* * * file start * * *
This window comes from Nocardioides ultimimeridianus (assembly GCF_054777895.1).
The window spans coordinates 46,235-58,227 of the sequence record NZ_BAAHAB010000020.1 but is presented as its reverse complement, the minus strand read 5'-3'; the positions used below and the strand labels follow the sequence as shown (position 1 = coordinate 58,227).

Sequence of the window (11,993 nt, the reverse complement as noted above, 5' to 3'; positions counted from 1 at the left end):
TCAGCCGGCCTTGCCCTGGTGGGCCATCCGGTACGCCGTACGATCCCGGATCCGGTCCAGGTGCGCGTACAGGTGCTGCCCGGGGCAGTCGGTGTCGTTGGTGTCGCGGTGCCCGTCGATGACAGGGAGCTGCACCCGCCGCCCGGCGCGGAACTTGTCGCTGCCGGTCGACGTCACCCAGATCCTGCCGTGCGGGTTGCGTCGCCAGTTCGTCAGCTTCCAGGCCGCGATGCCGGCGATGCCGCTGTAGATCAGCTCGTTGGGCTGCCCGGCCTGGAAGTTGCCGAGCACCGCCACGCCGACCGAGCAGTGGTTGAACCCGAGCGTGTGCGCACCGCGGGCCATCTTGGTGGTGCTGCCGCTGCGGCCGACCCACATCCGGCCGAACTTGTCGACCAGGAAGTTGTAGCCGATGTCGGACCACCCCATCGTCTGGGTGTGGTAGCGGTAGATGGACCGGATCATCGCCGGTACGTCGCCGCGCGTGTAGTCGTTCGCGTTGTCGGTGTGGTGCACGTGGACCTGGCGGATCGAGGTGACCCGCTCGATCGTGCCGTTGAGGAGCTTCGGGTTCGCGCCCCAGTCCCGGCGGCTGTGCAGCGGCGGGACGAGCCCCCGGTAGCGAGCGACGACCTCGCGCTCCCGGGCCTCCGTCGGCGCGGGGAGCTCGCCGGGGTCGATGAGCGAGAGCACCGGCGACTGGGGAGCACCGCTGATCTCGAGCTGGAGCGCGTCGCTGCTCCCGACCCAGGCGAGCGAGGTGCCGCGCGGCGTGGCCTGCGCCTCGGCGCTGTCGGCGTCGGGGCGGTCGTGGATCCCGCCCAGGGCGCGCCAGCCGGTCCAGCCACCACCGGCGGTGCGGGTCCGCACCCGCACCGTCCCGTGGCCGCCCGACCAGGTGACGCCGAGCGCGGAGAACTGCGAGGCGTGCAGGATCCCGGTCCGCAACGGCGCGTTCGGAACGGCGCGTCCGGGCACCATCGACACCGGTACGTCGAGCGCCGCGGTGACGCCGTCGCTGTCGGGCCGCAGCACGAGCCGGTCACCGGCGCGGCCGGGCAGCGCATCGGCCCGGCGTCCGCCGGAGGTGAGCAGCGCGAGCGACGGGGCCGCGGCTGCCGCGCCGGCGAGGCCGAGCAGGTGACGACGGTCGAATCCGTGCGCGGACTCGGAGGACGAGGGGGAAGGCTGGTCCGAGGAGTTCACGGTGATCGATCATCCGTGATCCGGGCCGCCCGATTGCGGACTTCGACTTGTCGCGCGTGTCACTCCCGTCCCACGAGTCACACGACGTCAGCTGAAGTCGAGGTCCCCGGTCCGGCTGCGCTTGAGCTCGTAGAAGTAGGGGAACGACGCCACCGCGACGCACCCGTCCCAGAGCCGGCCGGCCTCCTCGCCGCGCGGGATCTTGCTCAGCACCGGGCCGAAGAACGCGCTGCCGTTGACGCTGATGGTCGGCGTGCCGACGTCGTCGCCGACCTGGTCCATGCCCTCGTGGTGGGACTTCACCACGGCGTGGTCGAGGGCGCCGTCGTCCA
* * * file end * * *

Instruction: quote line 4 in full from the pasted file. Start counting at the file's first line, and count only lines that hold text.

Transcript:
TCAGCCGGCCTTGCCCTGGTGGGCCATCCGGTACGCCGTACGATCCCGGATCCGGTCCAGGTGCGCGTACAGGTGCTGCCCGGGGCAGTCGGTGTCGTTGGTGTCGCGGTGCCCGTCGATGACAGGGAGCTGCACCCGCCGCCCGGCGCGGAACTTGTCGCTGCCGGTCGACGTCACCCAGATCCTGCCGTGCGGGTTGCGTCGCCAGTTCGTCAGCTTCCAGGCCGCGATGCCGGCGATGCCGCTGTAGATCAGCTCGTTGGGCTGCCCGGCCTGGAAGTTGCCGAGCACCGCCACGCCGACCGAGCAGTGGTTGAACCCGAGCGTGTGCGCACCGCGGGCCATCTTGGTGGTGCTGCCGCTGCGGCCGACCCACATCCGGCCGAACTTGTCGACCAGGAAGTTGTAGCCGATGTCGGACCACCCCATCGTCTGGGTGTGGTAGCGGTAGATGGACCGGATCATCGCCGGTACGTCGCCGCGCGTGTAGTCGTTCGCGTTGTCGGTGTGGTGCACGTGGACCTGGCGGATCGAGGTGACCCGCTCGATCGTGCCGTTGAGGAGCTTCGGGTTCGCGCCCCAGTCCCGGCGGCTGTGCAGCGGCGGGACGAGCCCCCGGTAGCGAGCGACGACCTCGCGCTCCCGGGCCTCCGTCGGCGCGGGGAGCTCGCCGGGGTCGATGAGCGAGAGCACCGGCGACTGGGGAGCACCGCTGATCTCGAGCTGGAGCGCGTCGCTGCTCCCGACCCAGGCGAGCGAGGTGCCGCGCGGCGTGGCCTGCGCCTCGGCGCTGTCGGCGTCGGGGCGGTCGTGGATCCCGCCCAGGGCGCGCCAGCCGGTCCAGCCACCACCGGCGGTGCGGGTCCGCACCCGCACCGTCCCGTGGCCGCCCGACCAGGTGACGCCGAGCGCGGAGAACTGCGAGGCGTGCAGGATCCCGGTCCGCAACGGCGCGTTCGGAACGGCGCGTCCGGGCACCATCGACACCGGTACGTCGAGCGCCGCGGTGACGCCGTCGCTGTCGGGCCGCAGCACGAGCCGGTCACCGGCGCGGCCGGGCAGCGCATCGGCCCGGCGTCCGCCGGAGGTGAGCAGCGCGAGCGACGGGGCCGCGGCTGCCGCGCCGGCGAGGCCGAGCAGGTGACGACGGTCGAATCCGTGCGCGGACTCGGAGGACGAGGGGGAAGGCTGGTCCGAGGAGTTCACGGTGATCGATCATCCGTGATCCGGGCCGCCCGATTGCGGACTTCGACTTGTCGCGCGTGTCACTCCCGTCCCACGAGTCACACGACGTCAGCTGAAGTCGAGGTCCCCGGTCCGGCTGCGCTTGAGCTCGTAGAAGTAGGGGAACGACGCCACCGCGACGCACCCGTCCCAGAGCCGGCCGGCCTCCTCGCCGCGCGGGATCTTGCTCAGCACCGGGCCGAAGAACGCGCTGCCGTTGACGCTGATGGTCGGCGTGCCGACGTCGTCGCCGACCTGGTCCATGCCCTCGTGGTGGGACTTCACCACGGCGTGGTCGAGGGCGCCGTCGTCCA